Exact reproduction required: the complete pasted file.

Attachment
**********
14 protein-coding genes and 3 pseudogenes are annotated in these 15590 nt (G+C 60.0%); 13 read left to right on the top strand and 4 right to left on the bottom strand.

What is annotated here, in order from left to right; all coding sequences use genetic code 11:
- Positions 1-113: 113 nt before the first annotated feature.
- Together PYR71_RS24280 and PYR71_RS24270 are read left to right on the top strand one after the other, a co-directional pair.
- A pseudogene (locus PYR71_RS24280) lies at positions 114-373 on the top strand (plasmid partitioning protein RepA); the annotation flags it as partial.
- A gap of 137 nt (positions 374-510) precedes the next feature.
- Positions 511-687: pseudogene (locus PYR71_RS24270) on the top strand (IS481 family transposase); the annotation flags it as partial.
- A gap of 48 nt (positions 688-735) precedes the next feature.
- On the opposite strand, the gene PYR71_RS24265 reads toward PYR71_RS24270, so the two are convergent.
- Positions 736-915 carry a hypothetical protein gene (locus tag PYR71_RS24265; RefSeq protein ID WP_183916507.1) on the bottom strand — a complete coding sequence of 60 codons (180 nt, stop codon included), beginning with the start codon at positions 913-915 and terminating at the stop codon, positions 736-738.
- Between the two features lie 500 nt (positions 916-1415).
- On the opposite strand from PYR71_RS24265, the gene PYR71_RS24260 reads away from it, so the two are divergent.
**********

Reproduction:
14 protein-coding genes and 3 pseudogenes are annotated in these 15590 nt (G+C 60.0%); 13 read left to right on the top strand and 4 right to left on the bottom strand.

What is annotated here, in order from left to right; all coding sequences use genetic code 11:
- Positions 1-113: 113 nt before the first annotated feature.
- Together PYR71_RS24280 and PYR71_RS24270 are read left to right on the top strand one after the other, a co-directional pair.
- A pseudogene (locus PYR71_RS24280) lies at positions 114-373 on the top strand (plasmid partitioning protein RepA); the annotation flags it as partial.
- A gap of 137 nt (positions 374-510) precedes the next feature.
- Positions 511-687: pseudogene (locus PYR71_RS24270) on the top strand (IS481 family transposase); the annotation flags it as partial.
- A gap of 48 nt (positions 688-735) precedes the next feature.
- On the opposite strand, the gene PYR71_RS24265 reads toward PYR71_RS24270, so the two are convergent.
- Positions 736-915 carry a hypothetical protein gene (locus tag PYR71_RS24265; RefSeq protein ID WP_183916507.1) on the bottom strand — a complete coding sequence of 60 codons (180 nt, stop codon included), beginning with the start codon at positions 913-915 and terminating at the stop codon, positions 736-738.
- Between the two features lie 500 nt (positions 916-1415).
- On the opposite strand from PYR71_RS24265, the gene PYR71_RS24260 reads away from it, so the two are divergent.